Even as Seattle Mayor Ed Murray announced a plan on Wednesday to establish new tent cities for Seattle's growing homeless population, homeless people were being evicted from their camps on public property in the city.
Such evictions occur almost daily in a city where the demand for shelter outstrips the supply, especially for those who need it most.
Michael O'Neal is one of a half-dozen men who have been living in a cluster of tents beneath an Interstate 5 exit ramp in the SODO district, just east of Seattle's professional sports stadiums. A Seahawks "12th Man" flag sticks up from his tent. A small Christmas tree grows in a pot next to it.
On Tuesday, the camp got some new decorations: A maintenance crew with the Washington State Department of Transportation posted "do not enter" signs around the camp and an eviction notice giving the campers 72 hours to leave.
"I'm really scared because I don't know where the hell I'm going to go," O'Neal said.
O'Neal said he's lived in the Seattle area for eight years; in a tent, just the last five months.
"I mean, I'm a professional painter, worked on the barges, but lately, like the last five months, I can't seem to get motivated to do anything. I have very bad depression, and I can't afford my meds, and post-traumatic stress disorder, and all this mental stuff."
"I feel safe in a tent," he said.
Public health and safety make it necessary to remove these illegal camps, according to city and state officials. Garbage and sometimes human waste can build up.
For Christmas, O'Neal received a gift from Seattle's Union Gospel Mission – an item that's easy take for granted.
"They said, 'What do you wish for?'" he recalled.
"I said, 'I wish for a toilet. I wish to where I can sit in privacy, a little privacy.' So they did give me a portable potty. If everybody in a tent here had a portable potty like you just gave me, we wouldn't have this problem of the white-collar people walking by to the games and seeing us 'animals,' or whatever they want to call us, pooping, you know?"
The eviction crews bring police along just in case. Sometimes, they bring social workers to help the campers find better options. City of Seattle policies call for "compassionate" removal of the illegal camps:
"Outreach to homeless individuals is a critical component of the City's procedures to remove unauthorized encampments, ensuring a consistent and compassionate approach. Outreach workers visit the encampments to assist occupants in need of social services and shelter."
This eviction, carried out by WSDOT, did not take such a compassionate approach, according to the campers.
"They just pow, pow, pow, posted these signs all over the place," O'Neal said. "But I was out here. They just walked by, they didn't mention, or the cop, didn't mention where to go or nothing like that."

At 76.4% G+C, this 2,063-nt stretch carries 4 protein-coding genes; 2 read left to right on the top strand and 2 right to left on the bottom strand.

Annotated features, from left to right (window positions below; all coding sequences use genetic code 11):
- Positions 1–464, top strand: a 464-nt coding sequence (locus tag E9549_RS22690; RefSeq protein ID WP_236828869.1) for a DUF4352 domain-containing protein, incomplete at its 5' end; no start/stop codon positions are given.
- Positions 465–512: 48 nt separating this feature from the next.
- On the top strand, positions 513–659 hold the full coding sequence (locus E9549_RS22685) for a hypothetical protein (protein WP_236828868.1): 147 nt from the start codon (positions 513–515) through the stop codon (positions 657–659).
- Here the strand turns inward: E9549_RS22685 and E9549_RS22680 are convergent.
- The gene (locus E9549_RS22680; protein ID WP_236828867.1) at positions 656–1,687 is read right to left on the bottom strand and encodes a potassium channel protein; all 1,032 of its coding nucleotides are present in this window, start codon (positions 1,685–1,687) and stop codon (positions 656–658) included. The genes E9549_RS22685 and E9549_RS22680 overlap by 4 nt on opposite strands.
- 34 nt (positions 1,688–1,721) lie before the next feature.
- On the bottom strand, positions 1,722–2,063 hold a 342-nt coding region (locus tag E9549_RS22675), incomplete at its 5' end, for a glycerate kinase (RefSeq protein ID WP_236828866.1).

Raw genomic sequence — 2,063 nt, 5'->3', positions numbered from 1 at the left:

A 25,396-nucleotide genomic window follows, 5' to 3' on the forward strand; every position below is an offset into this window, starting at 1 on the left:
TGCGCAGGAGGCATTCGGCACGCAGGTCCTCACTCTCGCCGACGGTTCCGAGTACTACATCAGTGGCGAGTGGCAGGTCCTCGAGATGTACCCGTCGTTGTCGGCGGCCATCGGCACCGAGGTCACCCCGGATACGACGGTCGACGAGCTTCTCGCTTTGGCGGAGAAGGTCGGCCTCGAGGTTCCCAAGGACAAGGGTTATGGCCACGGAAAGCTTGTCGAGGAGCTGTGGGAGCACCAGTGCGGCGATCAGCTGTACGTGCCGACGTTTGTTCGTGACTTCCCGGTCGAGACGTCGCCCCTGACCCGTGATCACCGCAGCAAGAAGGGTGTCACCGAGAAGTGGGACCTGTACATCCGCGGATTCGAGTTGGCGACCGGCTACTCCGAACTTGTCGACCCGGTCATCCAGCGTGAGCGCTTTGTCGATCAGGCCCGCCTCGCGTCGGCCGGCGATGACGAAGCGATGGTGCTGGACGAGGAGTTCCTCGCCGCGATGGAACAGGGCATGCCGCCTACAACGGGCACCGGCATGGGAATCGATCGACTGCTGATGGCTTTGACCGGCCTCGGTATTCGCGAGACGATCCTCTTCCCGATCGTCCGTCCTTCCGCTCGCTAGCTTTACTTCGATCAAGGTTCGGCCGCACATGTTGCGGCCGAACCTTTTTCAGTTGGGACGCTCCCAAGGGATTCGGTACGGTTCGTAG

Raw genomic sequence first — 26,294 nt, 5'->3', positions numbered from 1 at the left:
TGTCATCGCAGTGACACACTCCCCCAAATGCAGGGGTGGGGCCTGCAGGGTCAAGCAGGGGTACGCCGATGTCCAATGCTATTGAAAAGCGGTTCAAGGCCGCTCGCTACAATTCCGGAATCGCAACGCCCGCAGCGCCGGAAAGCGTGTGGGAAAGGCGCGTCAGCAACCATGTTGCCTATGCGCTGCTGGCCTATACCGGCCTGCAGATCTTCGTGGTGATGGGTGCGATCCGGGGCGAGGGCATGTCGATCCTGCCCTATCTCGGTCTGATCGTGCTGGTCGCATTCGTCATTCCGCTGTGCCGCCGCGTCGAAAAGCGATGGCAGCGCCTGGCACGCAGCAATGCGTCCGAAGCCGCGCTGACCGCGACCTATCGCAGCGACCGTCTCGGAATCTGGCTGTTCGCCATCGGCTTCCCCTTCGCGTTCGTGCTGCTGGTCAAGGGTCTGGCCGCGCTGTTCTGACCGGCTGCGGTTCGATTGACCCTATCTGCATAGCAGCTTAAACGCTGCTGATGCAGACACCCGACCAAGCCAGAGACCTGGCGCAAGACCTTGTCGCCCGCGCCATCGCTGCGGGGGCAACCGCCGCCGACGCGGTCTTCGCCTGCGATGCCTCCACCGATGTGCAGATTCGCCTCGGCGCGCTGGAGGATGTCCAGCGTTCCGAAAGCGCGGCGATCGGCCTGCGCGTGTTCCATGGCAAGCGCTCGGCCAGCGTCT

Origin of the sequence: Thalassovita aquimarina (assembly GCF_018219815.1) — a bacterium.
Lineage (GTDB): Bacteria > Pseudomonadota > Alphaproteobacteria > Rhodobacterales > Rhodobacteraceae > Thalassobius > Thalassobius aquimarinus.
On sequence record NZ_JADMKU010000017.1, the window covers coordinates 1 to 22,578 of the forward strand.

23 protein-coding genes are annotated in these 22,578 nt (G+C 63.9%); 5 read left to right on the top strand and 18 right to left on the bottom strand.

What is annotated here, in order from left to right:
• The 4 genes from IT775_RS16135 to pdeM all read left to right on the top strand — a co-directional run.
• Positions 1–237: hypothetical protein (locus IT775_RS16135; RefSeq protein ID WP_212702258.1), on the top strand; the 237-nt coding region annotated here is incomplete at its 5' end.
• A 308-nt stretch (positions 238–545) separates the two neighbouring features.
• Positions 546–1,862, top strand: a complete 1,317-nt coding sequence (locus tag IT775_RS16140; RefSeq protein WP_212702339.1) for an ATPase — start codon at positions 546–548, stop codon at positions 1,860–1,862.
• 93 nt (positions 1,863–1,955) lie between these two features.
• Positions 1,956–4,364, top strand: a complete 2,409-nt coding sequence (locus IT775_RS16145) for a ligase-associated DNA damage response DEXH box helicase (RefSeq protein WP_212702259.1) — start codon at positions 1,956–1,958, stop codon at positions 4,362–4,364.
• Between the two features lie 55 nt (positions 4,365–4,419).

"There was nobody here to assist us," camper Mark Gonzales said.
"We coordinate with social service agencies," Dave McCormick with WSDOT said. "That's not to say they're there every time we clean because they have limited budgets too."
Gonzales said he moved to Seattle from San Bernardino, California, five weeks ago to get away from the gangs and drugs there.
"They're kicking us all out of here because of the game," he said. "They don't want people to see a bunch of homeless people."
City and state transportation officials said the homeless sweeps follow a regular schedule, as they have for years.
"It's clearly a frustration that the problem exists," said Marybeth Turner, who is with the Seattle Department of Transportation. "It's a recurring problem for us because of health issues and the road safety issues it causes."
SDOT crews have removed nine homeless camps from city rights-of-way in the past week.
"We clean out thousands of pounds of garbage a month from these same locations," McCormick of WSDOT said. "We've got a regular cleaning cycle that we do and a route that we have followed over the last several years."
McCormick said WSDOT spends about $250,000 a year removing homeless camps from the Seattle area.
Seattle currently has four sanctioned tent cities, generally with better sanitation and conditions than the illegal encampments. Murray's plan, which requires approval by Seattle City Council, calls for establishing three new tent cities on vacant lots in non-residential areas. His task force on homelessness had recommended adding seven new locations.
Thursday afternoon, Michael O'Neal and his companions were packing up their tents. They planned to cram their belongings into shopping carts and find a new place to sleep before their eviction deadline.
"It's embarrassing to go down the street pushing a basket, you know?" Mark Gonzales said. "We've got to go someplace else where we won't be bothered."